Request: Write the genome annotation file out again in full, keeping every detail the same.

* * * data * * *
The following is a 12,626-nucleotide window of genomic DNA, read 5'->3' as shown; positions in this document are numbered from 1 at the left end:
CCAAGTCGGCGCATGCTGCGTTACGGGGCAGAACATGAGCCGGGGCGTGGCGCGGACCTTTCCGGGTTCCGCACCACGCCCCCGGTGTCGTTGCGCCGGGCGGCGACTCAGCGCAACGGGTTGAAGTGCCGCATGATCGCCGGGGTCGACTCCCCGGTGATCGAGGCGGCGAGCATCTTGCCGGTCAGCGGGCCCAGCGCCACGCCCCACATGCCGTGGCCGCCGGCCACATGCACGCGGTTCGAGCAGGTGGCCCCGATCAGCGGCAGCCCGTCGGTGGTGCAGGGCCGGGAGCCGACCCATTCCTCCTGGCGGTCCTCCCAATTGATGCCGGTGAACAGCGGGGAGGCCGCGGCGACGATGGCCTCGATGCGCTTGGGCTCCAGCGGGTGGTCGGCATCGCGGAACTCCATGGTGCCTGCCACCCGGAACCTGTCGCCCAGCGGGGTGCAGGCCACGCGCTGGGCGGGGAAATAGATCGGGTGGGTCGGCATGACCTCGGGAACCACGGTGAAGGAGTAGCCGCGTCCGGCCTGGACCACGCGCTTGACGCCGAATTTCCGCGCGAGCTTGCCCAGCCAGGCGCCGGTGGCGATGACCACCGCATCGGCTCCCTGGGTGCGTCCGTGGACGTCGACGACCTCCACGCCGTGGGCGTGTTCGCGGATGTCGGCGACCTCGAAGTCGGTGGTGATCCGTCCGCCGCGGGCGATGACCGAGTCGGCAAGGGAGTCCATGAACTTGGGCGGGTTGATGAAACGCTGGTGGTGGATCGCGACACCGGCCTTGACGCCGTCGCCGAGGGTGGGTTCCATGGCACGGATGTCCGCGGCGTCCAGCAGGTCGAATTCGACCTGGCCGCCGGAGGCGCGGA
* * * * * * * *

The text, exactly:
The following is a 12,626-nucleotide window of genomic DNA, read 5'->3' as shown; positions in this document are numbered from 1 at the left end:
CCAAGTCGGCGCATGCTGCGTTACGGGGCAGAACATGAGCCGGGGCGTGGCGCGGACCTTTCCGGGTTCCGCACCACGCCCCCGGTGTCGTTGCGCCGGGCGGCGACTCAGCGCAACGGGTTGAAGTGCCGCATGATCGCCGGGGTCGACTCCCCGGTGATCGAGGCGGCGAGCATCTTGCCGGTCAGCGGGCCCAGCGCCACGCCCCACATGCCGTGGCCGCCGGCCACATGCACGCGGTTCGAGCAGGTGGCCCCGATCAGCGGCAGCCCGTCGGTGGTGCAGGGCCGGGAGCCGACCCATTCCTCCTGGCGGTCCTCCCAATTGATGCCGGTGAACAGCGGGGAGGCCGCGGCGACGATGGCCTCGATGCGCTTGGGCTCCAGCGGGTGGTCGGCATCGCGGAACTCCATGGTGCCTGCCACCCGGAACCTGTCGCCCAGCGGGGTGCAGGCCACGCGCTGGGCGGGGAAATAGATCGGGTGGGTCGGCATGACCTCGGGAACCACGGTGAAGGAGTAGCCGCGTCCGGCCTGGACCACGCGCTTGACGCCGAATTTCCGCGCGAGCTTGCCCAGCCAGGCGCCGGTGGCGATGACCACCGCATCGGCTCCCTGGGTGCGTCCGTGGACGTCGACGACCTCCACGCCGTGGGCGTGTTCGCGGATGTCGGCGACCTCGAAGTCGGTGGTGATCCGTCCGCCGCGGGCGATGACCGAGTCGGCAAGGGAGTCCATGAACTTGGGCGGGTTGATGAAACGCTGGTGGTGGATCGCGACACCGGCCTTGACGCCGTCGCCGAGGGTGGGTTCCATGGCACGGATGTCCGCGGCGTCCAGCAGGTCGAATTCGACCTGGCCGCCGGAGGCGCGGA